By Tracy Sutton
WASHINGTON — Bernie Sanders, the independent Vermont senator known as a pitbull on the pantleg of corporate America — the same senator who gained a measure of renown for demanding congressional hearings on corporate bailout bonuses — this week put dairy processors in his crosshairs.
In a sober teleconference Wednesday, Sanders, whose constituency comprises many New England dairy farms, called the current dairy crisis “a real disaster.”
“This is the worst crisis I can remember,” said Sanders. “We are losing family farms. And when we lose farms, we don’t just lose farmers. This has a huge impact on the local economy.”
This week Sanders, along with Vermont Agriculture Secretary Roger Allbee, and Jenny Nelson, a dairy farmer on Sander’s staff, met with Agriculture Secretary Tom Vilsack about increasing price supports paid to dairy farmers.
“I think (Vilsack) is sincere in trying to address the problem,” said Sanders. But finding funding for embattled dairy farmers, during a recession, is “tough stuff” politically. “Farmers are a small part of our population and getting smaller all the time.”
Sanders outlined a number of proposals including a congressional effort to increase MILC (Milk Income Loss Contract) payments, but recognized that such payments are a “short-term” fix. “We need to work with regional coalitions” to bring about dairy product price supports — “Pennsylvania is suffering. New York is suffering.” Sanders said that while the crisis was being felt most keenly in the Northeast, dairy farmers across the country were struggling.
Jenny Nelson, a Sander staffer and Vermont dairy farmer, said farmers there are losing roughly “$100 per cow, per month.” There is a feeling of “total despair” and with cattle prices devalued, “no way out” of a bad situation. Every month, said Nelson, farmers are eating away at the equity in their businesses. The mounting debts have overwhelmed many.
But the “interesting situation” in this crisis, said Sanders, is the record profits of milk processors, who — in the case of Dean Foods, Inc. (an affiliate of the Dairy Farmers of America) — control 70 percent of market share nationwide. “It’s near total market share in some regions,” said Sanders. “In Michigan, it is 90 percent” market share.
Dean Foods profits grew from $30 million in the first quarter of 2008 to $76.2 million for the first quarter of 2009, according to figures provided by Sanders’ office — that is a 147 percent increase.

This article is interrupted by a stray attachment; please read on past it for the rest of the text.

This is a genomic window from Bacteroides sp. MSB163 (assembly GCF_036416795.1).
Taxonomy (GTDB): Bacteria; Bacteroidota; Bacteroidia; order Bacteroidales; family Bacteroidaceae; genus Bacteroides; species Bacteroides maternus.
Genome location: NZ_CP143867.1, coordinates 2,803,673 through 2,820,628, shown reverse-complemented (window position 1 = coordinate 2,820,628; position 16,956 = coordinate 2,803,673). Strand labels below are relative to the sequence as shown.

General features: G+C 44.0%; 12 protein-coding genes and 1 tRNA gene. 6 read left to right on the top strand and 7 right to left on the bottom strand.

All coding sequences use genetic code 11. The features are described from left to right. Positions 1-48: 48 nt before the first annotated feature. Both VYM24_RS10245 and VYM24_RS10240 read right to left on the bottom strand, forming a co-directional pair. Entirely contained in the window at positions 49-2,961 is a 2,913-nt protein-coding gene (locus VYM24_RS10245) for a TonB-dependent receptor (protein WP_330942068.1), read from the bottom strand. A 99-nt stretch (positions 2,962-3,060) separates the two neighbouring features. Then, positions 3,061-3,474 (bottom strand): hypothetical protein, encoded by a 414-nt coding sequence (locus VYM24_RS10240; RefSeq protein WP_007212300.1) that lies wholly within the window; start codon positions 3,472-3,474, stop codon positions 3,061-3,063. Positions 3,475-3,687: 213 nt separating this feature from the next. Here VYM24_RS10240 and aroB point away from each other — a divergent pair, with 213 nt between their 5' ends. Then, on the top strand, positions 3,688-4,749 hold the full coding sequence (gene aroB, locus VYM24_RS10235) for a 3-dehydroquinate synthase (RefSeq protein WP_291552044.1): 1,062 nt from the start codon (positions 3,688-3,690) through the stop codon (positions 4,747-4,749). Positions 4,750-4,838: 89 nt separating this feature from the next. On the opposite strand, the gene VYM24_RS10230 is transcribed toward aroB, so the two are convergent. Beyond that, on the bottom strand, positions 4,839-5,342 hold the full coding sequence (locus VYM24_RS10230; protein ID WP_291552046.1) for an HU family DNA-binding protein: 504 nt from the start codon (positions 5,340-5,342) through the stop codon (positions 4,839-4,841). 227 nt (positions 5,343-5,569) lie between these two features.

Meanwhile farmers have seen the price for their milk drop from $19.50 per hundred pounds a year ago to less than $11 in June.
“I don’t think it takes Sherlock Holmes to make a connection,” said Sanders.
In response, Sanders has asked the Department of Justice’s antitrust division to investigate whether processors, such as Dean Foods Inc., are enriching themselves at the expense of dairy farmers.
Sanders met last week with Assistant Attorney General Christine Varney, head of the Justice Department’s antitrust division, and said he “felt satisfied that there will be progress” on an investigation.
Lancaster Farming asked Sanders about his reaction to the previous Justice Department two-year investigation into Dairy Farmers of America cooperative, which resulted in a $12 million fine for dairy market manipulation and an unnamed monitor. Did he think the fine was proportionate given the crisis facing dairy farmers?
“No. The fine is not significant. They will think this is the cost of doing business and will absorb that cost. You have to fine them enough so that they end that practice.”
“The bottom line is that we have an obligation to enforce the law.” The federal government, said Sanders, is not in the business of setting prices, however, “the law states we must not have monopolies. We need a competitive process.”
Which, in Sanders opinion, does not exist right now.
“Farmers are getting ripped off and forced to sell for less.”
To get reform, Sanders said will be a “hard fight,” but stated that “From a food security point of view, it is imperative that we have a decentralized food system and small family farms.”
If those farms go under, he predicted a situation in which farming grows more corporate and centralized and monopolies will be even harder to break.
“We need to rethink this. We are losing family farms. The American people are not going to be happy about that.”